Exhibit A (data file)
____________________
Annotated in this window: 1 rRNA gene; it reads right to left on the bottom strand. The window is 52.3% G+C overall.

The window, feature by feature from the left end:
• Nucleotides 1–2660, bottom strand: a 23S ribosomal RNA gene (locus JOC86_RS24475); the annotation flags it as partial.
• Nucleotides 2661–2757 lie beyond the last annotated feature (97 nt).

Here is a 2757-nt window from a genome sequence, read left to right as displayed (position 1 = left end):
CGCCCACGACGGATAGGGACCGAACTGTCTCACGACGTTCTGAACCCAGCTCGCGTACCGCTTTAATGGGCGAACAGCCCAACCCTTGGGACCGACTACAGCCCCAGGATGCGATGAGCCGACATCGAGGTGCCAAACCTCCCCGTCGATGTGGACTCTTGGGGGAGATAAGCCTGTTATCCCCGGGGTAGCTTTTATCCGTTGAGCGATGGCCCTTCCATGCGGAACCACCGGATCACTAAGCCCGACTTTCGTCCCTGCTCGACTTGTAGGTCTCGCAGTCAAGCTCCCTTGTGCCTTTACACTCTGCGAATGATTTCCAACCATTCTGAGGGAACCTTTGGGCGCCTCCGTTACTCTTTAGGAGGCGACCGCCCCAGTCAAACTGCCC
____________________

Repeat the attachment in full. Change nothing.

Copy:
Annotated in this window: 1 rRNA gene; it reads right to left on the bottom strand. The window is 52.3% G+C overall.

The window, feature by feature from the left end:
• Nucleotides 1–2660, bottom strand: a 23S ribosomal RNA gene (locus JOC86_RS24475); the annotation flags it as partial.
• Nucleotides 2661–2757 lie beyond the last annotated feature (97 nt).

Here is a 2757-nt window from a genome sequence, read left to right as displayed (position 1 = left end):
CGCCCACGACGGATAGGGACCGAACTGTCTCACGACGTTCTGAACCCAGCTCGCGTACCGCTTTAATGGGCGAACAGCCCAACCCTTGGGACCGACTACAGCCCCAGGATGCGATGAGCCGACATCGAGGTGCCAAACCTCCCCGTCGATGTGGACTCTTGGGGGAGATAAGCCTGTTATCCCCGGGGTAGCTTTTATCCGTTGAGCGATGGCCCTTCCATGCGGAACCACCGGATCACTAAGCCCGACTTTCGTCCCTGCTCGACTTGTAGGTCTCGCAGTCAAGCTCCCTTGTGCCTTTACACTCTGCGAATGATTTCCAACCATTCTGAGGGAACCTTTGGGCGCCTCCGTTACTCTTTAGGAGGCGACCGCCCCAGTCAAACTGCCC